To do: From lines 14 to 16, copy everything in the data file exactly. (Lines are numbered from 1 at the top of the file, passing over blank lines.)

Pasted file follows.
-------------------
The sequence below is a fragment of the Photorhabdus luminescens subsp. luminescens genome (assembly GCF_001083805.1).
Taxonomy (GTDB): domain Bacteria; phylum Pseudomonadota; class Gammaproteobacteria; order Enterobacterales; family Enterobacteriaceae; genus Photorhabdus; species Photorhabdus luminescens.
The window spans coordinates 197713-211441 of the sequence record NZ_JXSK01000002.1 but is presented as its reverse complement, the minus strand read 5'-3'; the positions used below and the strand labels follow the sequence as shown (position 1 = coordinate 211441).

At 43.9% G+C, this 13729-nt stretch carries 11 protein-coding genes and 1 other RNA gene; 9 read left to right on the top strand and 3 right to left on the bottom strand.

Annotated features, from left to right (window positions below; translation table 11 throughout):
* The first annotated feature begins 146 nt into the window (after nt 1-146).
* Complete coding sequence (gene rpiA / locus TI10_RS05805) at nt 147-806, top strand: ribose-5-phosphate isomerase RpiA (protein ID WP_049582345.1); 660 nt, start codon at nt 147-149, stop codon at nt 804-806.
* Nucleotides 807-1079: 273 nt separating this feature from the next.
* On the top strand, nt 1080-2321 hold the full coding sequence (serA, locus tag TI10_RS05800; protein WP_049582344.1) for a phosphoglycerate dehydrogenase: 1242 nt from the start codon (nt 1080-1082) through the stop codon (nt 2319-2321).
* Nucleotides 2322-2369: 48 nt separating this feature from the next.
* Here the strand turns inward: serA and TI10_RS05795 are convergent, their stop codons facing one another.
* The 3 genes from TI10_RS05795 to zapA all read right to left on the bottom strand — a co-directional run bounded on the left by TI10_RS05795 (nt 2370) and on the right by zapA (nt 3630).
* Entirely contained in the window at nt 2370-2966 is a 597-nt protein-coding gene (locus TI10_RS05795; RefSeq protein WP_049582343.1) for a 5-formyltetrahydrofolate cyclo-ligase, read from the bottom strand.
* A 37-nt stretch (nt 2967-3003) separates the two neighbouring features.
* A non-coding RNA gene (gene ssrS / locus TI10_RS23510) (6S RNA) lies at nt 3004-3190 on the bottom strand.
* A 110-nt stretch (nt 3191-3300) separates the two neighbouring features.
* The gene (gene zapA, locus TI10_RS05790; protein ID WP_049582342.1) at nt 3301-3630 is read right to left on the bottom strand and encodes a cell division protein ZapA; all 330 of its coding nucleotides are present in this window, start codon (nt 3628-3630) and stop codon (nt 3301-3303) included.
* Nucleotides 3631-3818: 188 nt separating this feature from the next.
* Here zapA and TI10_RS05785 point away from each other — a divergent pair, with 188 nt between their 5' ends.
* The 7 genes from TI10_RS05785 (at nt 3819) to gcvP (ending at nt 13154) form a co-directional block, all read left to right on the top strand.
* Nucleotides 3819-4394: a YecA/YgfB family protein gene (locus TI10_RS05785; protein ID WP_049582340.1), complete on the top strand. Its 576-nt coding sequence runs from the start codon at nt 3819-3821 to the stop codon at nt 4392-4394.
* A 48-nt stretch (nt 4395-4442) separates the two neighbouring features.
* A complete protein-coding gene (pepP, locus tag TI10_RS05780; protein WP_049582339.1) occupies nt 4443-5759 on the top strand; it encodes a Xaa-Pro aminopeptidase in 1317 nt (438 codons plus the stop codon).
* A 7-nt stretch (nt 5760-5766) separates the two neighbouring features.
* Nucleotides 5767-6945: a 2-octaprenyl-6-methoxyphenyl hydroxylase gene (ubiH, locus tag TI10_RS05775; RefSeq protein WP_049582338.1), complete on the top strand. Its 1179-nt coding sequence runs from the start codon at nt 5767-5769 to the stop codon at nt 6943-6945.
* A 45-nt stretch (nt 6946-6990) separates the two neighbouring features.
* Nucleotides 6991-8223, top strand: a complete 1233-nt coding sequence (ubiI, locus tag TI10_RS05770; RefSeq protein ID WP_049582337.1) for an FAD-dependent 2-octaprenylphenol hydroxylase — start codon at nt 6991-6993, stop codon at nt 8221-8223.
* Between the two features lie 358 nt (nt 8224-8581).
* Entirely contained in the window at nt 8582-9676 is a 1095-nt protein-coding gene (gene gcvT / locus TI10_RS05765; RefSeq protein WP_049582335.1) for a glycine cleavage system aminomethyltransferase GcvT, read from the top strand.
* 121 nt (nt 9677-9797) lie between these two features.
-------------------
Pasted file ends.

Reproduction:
* A 37-nt stretch (nt 2967-3003) separates the two neighbouring features.
* A non-coding RNA gene (gene ssrS / locus TI10_RS23510) (6S RNA) lies at nt 3004-3190 on the bottom strand.
* A 110-nt stretch (nt 3191-3300) separates the two neighbouring features.